Here in Florida, we celebrate all of the four traditional seasons as the rest of the country. Spring, summer, fall, and winter come and go every three months, often without any of the temperature fluctuations and recognizable signs experienced throughout the rest of the United States. Existing in a constant state of hot and hotter, Florida also begrudgingly recognizes another season unique in its duration of six months. Beginning on June 1st and lasting until November 30th is a period in Florida known as hurricane season. Floridians anxiously look to the sky, their televisions, their computers, and now their smart phones to see what the forecasts are concerning the season.
Florida accounts for 39 percent of all hurricane strikes that take place in the United States, equaling a total number of 114 hurricanes since 1851. Since our last “major” hurricane, Wilma, took place in October 2005, Florida has (through pure luck and a little bit of help from steering currents and the sands of the Sahara Desert) remained blissfully hurricane-free. With more storms hitting our coast than any other states, Florida’s almost nine year hurricane-free streak is the longest period on record since 1878.
Forecasts among respected organizations such as AccuWeather place the expected number of hurricanes for the 2014 season at somewhere between three and five. However, just because a below-average season is expected, doesn’t mean that even just one of these potential hurricanes can’t cause considerable damage. For example, hurricane Sandy devastated the coast of New Jersey but was only classified as a Category 1 hurricane when it made landfall in 2012 because its maximum winds only reached 80 mph. This proves the naivety of judging the potential danger of a hurricane or tropical storm based solely on wind speed.
Experts are concerned about the potential complacency this lack of hurricanes has placed on Florida home owners, and the longer it continues the more worried they get. Generators should be fueled up, disaster kits replenished, and evacuation plans updated every year, whether or not the chances of a natural disaster appear slim. Now there are also technologies that didn’t once exist when Wilma and Andrew wreaked havoc across Florida years ago. Organizations such as the American Red Cross and the Federal Emergency Management Agency (FEMA) operate apps that can help you prepare and endure a natural disaster, as well as find out information about first-aid, the locations of recovery stations, and much more.
Some of the most comprehensive and proficient disaster preparedness technology comes from Google. Included in their toolkit are Public Alerts, Crisis Response, Crisis Map, and Person Finder, all available by computer, Android, or iOS device. In a typical year in Florida, there are anywhere between 80 and 100 days with thunder and lightning, 66 tornadoes, and 2 to 3 hurricanes. The goal behind these technologies is to make disaster-related information immediately available.
Currently available in the United States, Australia, Canada, Colombia, Indonesia, Japan, and Taiwan.
Accessible either through Google Search or Google Now.
Google Public Alerts are notifications that warn you ahead of time about the occurrence of natural disasters and the areas that are expected to fall within the storm’s path.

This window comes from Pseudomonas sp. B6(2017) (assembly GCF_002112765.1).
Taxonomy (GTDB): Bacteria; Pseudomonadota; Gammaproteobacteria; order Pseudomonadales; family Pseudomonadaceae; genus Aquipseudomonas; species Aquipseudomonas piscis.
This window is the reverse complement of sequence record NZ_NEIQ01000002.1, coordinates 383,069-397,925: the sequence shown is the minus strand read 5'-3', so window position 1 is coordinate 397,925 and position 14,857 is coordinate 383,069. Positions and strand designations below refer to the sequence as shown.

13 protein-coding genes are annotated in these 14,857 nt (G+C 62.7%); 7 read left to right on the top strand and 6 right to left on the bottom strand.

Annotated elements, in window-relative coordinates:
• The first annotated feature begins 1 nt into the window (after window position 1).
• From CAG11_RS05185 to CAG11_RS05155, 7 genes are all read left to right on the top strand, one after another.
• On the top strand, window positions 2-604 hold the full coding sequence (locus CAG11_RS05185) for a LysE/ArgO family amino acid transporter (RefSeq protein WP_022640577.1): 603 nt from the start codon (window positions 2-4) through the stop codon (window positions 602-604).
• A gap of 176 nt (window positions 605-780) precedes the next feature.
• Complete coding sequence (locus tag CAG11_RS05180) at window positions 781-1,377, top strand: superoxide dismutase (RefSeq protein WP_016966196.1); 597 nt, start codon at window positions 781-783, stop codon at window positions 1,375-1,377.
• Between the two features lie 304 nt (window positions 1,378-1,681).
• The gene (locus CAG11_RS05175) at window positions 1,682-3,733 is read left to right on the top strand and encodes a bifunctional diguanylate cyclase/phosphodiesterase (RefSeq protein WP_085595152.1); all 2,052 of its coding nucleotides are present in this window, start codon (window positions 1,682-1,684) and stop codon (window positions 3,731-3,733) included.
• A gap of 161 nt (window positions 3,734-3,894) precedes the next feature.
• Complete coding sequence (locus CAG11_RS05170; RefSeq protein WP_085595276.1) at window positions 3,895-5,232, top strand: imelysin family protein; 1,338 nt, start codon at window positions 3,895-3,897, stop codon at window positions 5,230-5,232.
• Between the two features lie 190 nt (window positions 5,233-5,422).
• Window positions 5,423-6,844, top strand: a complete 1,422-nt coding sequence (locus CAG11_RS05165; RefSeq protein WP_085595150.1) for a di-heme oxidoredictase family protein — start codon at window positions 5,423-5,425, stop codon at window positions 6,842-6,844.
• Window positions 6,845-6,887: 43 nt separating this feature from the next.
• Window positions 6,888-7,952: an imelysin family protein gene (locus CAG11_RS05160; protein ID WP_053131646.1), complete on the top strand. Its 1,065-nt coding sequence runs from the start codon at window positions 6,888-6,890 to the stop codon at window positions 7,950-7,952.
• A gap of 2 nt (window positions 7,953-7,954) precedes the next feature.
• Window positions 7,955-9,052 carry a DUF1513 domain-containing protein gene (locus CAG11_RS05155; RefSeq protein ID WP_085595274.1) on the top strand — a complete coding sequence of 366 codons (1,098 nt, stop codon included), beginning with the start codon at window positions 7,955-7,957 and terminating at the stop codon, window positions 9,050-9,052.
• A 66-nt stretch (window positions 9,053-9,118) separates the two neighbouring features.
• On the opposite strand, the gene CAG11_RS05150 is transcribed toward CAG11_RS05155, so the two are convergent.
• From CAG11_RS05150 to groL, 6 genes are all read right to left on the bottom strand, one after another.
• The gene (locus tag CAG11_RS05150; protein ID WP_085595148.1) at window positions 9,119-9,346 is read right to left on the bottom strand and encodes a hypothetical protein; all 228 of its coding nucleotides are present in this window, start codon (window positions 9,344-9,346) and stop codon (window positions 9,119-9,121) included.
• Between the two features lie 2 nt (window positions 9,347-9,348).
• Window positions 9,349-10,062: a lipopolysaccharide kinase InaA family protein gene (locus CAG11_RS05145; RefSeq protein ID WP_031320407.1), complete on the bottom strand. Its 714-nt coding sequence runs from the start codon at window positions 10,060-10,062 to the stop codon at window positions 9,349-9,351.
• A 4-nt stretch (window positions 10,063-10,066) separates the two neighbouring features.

They provide information on how to stay safe during a disaster, where you can go for shelter, and when it’s safe to head back home.
Alerts originate from authoritative sources like the U.S. National Weather Service or the Japan Meteorological Agency.
Learn more at http://www.google.org/crisisresponse/publicalerts/.
The Google Crisis Response team creates a web page with the most relevant emergency information and tools for a specific crisis.
They include emergency contact information, news updates, donation opportunities, and other relevant tools.
Assess the appropriateness for, and launch, tools like Google Crisis Map or Google Person Finder.
Learn more at https://www.google.org/crisisresponse/.
Following a crisis, people often get separated, and responders play a role in helping people locate one another.
Person Finder is an application that connects friends and loved ones following a disaster.
The Google Crisis Response team launches this feature following a crisis where there are large numbers of missing people and traditional communication lines are down.
Person Finder helps by providing an open platform for individuals and organizations to let people know who they’re looking for and to enter updates about missing persons.
Learn more at http://www.google.org/personfinder/global/home.html.
Crisis Map is an online map that displays geographic information, such as storm paths, shelter locations, and power outages.
Information is taken from official and user-generated content.
The Crisis Map is a mashup tool built on the familiar Google Maps API.
It aims to put critical disaster-related geographic data in context, and in a map-based viewing frame.
Learn more at http://www.google.org/crisismap.
Staying Ahead of the Storm
Smart phone users can download the Google Search app and sign in using an existing Gmail account.
To find out how you can download Google Now, choose your device and follow the instructions at http://www.google.com/landing/now/#howtogetit.
Public Alerts can be found in Android notification panels using Google Now or through Google Search when you look for a specific geographical area or a relevant weather term.
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